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It’s not too early to start booking your summer travel. Americans appear ready and eager to get out of town and start spending their vacation dollars (and vacation days) as COVID-19 restrictions ease across the country.
In a Vrbo survey, 60 percent of respondents said they planned to book their vacations earlier than usual this year; 43 percent said they planned to book three to five months in advance. JetBlue Vacations' bookings for its summer packages seem to confirm the trend, with the airline saying that bookings are already double what they were this same time last year.
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“People are realizing after all we’ve been through that it’s time to get out and make every minute count,” says Marion McDonald, a Memphis-based travel adviser with Brownell Travel.
This increased demand is driving up lodging costs, so you may pay more if you wait too long to book. “Rates are continuing to increase, with U.S. hotel rates upwards of 80 percent over 2019 pricing,” says Misty Belles, vice president of public relations for the Virtuoso travel conglomerate.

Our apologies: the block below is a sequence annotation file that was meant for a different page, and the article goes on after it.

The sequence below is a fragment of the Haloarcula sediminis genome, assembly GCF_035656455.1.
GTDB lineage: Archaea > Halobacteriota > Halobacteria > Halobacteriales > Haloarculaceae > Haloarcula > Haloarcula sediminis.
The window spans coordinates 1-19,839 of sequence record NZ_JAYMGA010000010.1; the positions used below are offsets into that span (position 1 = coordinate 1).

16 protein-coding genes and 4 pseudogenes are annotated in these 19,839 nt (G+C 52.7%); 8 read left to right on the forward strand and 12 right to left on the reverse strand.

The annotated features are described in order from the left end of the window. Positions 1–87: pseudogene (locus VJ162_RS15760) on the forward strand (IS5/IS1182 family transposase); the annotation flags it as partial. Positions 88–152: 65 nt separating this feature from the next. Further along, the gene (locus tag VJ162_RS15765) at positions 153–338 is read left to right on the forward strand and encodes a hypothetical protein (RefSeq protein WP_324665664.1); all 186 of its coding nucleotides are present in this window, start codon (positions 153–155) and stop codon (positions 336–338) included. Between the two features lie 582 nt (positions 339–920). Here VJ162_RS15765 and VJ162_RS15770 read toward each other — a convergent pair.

Rates for short-term vacation rentals are rising, too. “A four-bedroom, two-bath unit that rented for $200 to $300 a night pretty much anywhere in the country in 2019 is now going for $500 a night or more,” says Jenn Greene, a travel adviser with MEI-Travel in Baltimore.
Expedia is seeing some interest in international travel — especially to Bali, London, Mexican coastal resorts, Paris and Rome — but domestic travel remains more popular, as it was last year, when the pandemic kept many people closer to home.
Destinations in the Eastern U.S. are particularly hot: Resort cities in Florida and Tennessee top Expedia users’ hotel searches for summer 2022 getaways, while Vrbo clients are booking up and down the East Coast — in places like Cape Cod, Massachusetts, and Ocean City, Maryland, as well as along the coasts of North Carolina, South Carolina, Florida and Alabama — and inland in Tennessee.
Travel advisers and other industry experts say the pandemic has played a big role in the growing popularity of Southeastern states. Their warmer climates increase the opportunities for outdoor fun, and their proximity to large population centers pairs well with the increased interest in road trips, given that some people are still uneasy about flying during the pandemic. “The majority of the U.S. population lives within a day’s drive of the Southeast, making those destinations attractive to travelers who prefer to drive rather than fly,” says Carrie Hurst, an adviser with Destinations to Explore in Columbus, Ohio.
Here’s a look at two of the most popular destinations for 2022.